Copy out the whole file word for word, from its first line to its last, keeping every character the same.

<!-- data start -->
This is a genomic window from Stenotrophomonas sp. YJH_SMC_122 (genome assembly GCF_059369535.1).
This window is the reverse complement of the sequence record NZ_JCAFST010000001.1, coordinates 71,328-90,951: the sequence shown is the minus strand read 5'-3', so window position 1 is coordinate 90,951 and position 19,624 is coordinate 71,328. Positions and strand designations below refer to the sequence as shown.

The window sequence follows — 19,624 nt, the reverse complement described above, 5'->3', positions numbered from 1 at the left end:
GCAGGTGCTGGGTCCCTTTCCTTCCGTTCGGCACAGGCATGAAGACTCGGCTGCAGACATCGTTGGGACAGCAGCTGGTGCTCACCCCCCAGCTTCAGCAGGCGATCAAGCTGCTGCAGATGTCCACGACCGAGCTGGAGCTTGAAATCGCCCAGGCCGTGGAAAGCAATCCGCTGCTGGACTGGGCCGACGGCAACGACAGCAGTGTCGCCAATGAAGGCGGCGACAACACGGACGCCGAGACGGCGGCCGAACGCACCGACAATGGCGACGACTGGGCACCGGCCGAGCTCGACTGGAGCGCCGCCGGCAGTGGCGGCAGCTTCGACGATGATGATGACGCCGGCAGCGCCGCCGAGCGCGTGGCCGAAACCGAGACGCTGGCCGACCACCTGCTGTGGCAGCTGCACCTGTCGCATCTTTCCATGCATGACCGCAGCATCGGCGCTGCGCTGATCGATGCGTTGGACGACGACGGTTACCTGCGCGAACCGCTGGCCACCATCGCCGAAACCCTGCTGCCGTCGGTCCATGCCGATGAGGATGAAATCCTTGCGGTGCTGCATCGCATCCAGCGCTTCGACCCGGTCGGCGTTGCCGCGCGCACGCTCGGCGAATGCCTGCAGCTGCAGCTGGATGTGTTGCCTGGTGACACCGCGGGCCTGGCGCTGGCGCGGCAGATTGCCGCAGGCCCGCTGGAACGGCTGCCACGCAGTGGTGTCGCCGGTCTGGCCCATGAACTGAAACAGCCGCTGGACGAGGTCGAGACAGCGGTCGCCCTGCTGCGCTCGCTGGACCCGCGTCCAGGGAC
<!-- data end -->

This is a genomic window from Stenotrophomonas sp. YJH_SMC_122 (genome assembly GCF_059369535.1).
This window is the reverse complement of the sequence record NZ_JCAFST010000001.1, coordinates 71,328-90,951: the sequence shown is the minus strand read 5'-3', so window position 1 is coordinate 90,951 and position 19,624 is coordinate 71,328. Positions and strand designations below refer to the sequence as shown.

The window sequence follows — 19,624 nt, the reverse complement described above, 5'->3', positions numbered from 1 at the left end:
GCAGGTGCTGGGTCCCTTTCCTTCCGTTCGGCACAGGCATGAAGACTCGGCTGCAGACATCGTTGGGACAGCAGCTGGTGCTCACCCCCCAGCTTCAGCAGGCGATCAAGCTGCTGCAGATGTCCACGACCGAGCTGGAGCTTGAAATCGCCCAGGCCGTGGAAAGCAATCCGCTGCTGGACTGGGCCGACGGCAACGACAGCAGTGTCGCCAATGAAGGCGGCGACAACACGGACGCCGAGACGGCGGCCGAACGCACCGACAATGGCGACGACTGGGCACCGGCCGAGCTCGACTGGAGCGCCGCCGGCAGTGGCGGCAGCTTCGACGATGATGATGACGCCGGCAGCGCCGCCGAGCGCGTGGCCGAAACCGAGACGCTGGCCGACCACCTGCTGTGGCAGCTGCACCTGTCGCATCTTTCCATGCATGACCGCAGCATCGGCGCTGCGCTGATCGATGCGTTGGACGACGACGGTTACCTGCGCGAACCGCTGGCCACCATCGCCGAAACCCTGCTGCCGTCGGTCCATGCCGATGAGGATGAAATCCTTGCGGTGCTGCATCGCATCCAGCGCTTCGACCCGGTCGGCGTTGCCGCGCGCACGCTCGGCGAATGCCTGCAGCTGCAGCTGGATGTGTTGCCTGGTGACACCGCGGGCCTGGCGCTGGCGCGGCAGATTGCCGCAGGCCCGCTGGAACGGCTGCCACGCAGTGGTGTCGCCGGTCTGGCCCATGAACTGAAACAGCCGCTGGACGAGGTCGAGACAGCGGTCGCCCTGCTGCGCTCGCTGGACCCGCGTCCAGGGAC